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Dial L for Location

David Schneider

In 1993, an 18-year-old woman named Jennifer Koon was violently abducted at a shopping mall in Rochester, New York. She managed to call 911 from her hijacked car, but with no way to determine the geographic position of her cellular phone, police were unable to intervene during the 20 minutes that elapsed before she was shot to death by her attacker. Such tragedies helped spur the Federal Communications Commission to order wireless carriers to install equipment for locating the source of cellular phone calls to 911, a process that began in 1996. The last decade has seen considerable maturation of the relevant technology, including the ability of cell phones to use the satellite-based Global Positioning System. Still, the nation's cellular carriers are not likely to meet the FCC deadline for making such capabilities nearly universal by the end of 2005.

Wireless carriers are working out means...Click to Enlarge Image

To understand why not demands a short review of regulatory history. The initial scheme for dealing with 911 calls from cell phones—Phase I in the FCC's plan—required wireless carriers only to provide the call-back number of the phone making the emergency call and the location of the cell tower with which it is communicating. Phase II mandated that cell-phone companies be able to locate a caller's position much more precisely, using one of two basic strategies. They can adopt what the FCC calls "a network solution," which demands a significant upgrade to the wireless infrastructure but typically allows subscribers to use standard phones. Or carriers can implement "a handset solution," which necessitates less modification to the network but requires that each user's phone contain special position-sensing hardware. According to the FCC, a network-based system must be capable of locating a caller to within 100 meters at least two-thirds of the time, whereas a handset-based fix must just as often be accurate to within 50 meters.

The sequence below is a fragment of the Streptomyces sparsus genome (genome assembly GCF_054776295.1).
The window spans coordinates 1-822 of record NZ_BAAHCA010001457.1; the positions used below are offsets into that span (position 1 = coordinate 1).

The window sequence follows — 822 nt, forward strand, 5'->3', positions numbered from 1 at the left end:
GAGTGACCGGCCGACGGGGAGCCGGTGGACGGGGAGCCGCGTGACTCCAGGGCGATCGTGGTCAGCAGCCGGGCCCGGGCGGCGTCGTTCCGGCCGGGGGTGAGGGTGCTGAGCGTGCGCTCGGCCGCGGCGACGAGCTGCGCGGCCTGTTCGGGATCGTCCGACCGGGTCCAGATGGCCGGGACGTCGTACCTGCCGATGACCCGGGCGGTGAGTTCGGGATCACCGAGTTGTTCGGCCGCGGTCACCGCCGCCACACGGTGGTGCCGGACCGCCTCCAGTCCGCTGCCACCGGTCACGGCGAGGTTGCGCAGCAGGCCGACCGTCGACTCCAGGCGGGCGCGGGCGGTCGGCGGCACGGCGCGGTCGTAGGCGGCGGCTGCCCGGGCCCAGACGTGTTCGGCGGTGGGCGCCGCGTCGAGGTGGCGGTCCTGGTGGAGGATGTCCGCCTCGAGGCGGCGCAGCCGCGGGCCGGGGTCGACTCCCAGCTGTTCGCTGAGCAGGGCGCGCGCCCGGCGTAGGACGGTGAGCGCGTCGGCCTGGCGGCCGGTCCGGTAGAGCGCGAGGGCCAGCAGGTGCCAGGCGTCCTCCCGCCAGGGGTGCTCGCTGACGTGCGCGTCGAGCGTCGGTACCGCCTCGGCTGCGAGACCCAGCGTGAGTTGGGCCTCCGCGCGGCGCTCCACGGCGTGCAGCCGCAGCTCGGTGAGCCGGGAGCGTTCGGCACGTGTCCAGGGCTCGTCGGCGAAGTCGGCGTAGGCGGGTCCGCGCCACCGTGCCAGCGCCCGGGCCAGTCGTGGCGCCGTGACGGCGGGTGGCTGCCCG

Many different approaches are possible. (A nice overview of these methods can be found, for example, in the March 7, 2002 issue of EDN magazine, found at The simplest, a network-based scheme, is called "time difference of arrival." It compares when the transmission from a phone reaches various towers. The difference in arrival times between two towers is enough to establish that the caller is positioned somewhere on a specific hyperbola. Two sets of differences (determined from three towers) fully locate the caller at the intersection of two hyperbolic curves.

Another network-based solution, called "angle of arrival," requires only two towers, but special antennas must be set up to determine the direction from which the caller's signals emanate. This information then allows the position of the source to be determined by simple triangulation.

Remarkably enough, a third network-based method exists that can, at least in principle, operate with just a single, standard cell tower. The technique is based on the fact that a phone's transmissions reach the receiving antenna not just once but many times. The first signal to arrive is the one that follows a direct path from phone to tower. Then come a series of signals that have reflected off buildings, power poles and the like. The peculiar mix of repetitions and delays received at the tower depends on the set of paths that the signals follow, which in turn depend on the location of the phone. Thus one can ascertain the caller's position by comparing the pattern of signals received with a library of "multipath fingerprints" and selecting the closest match.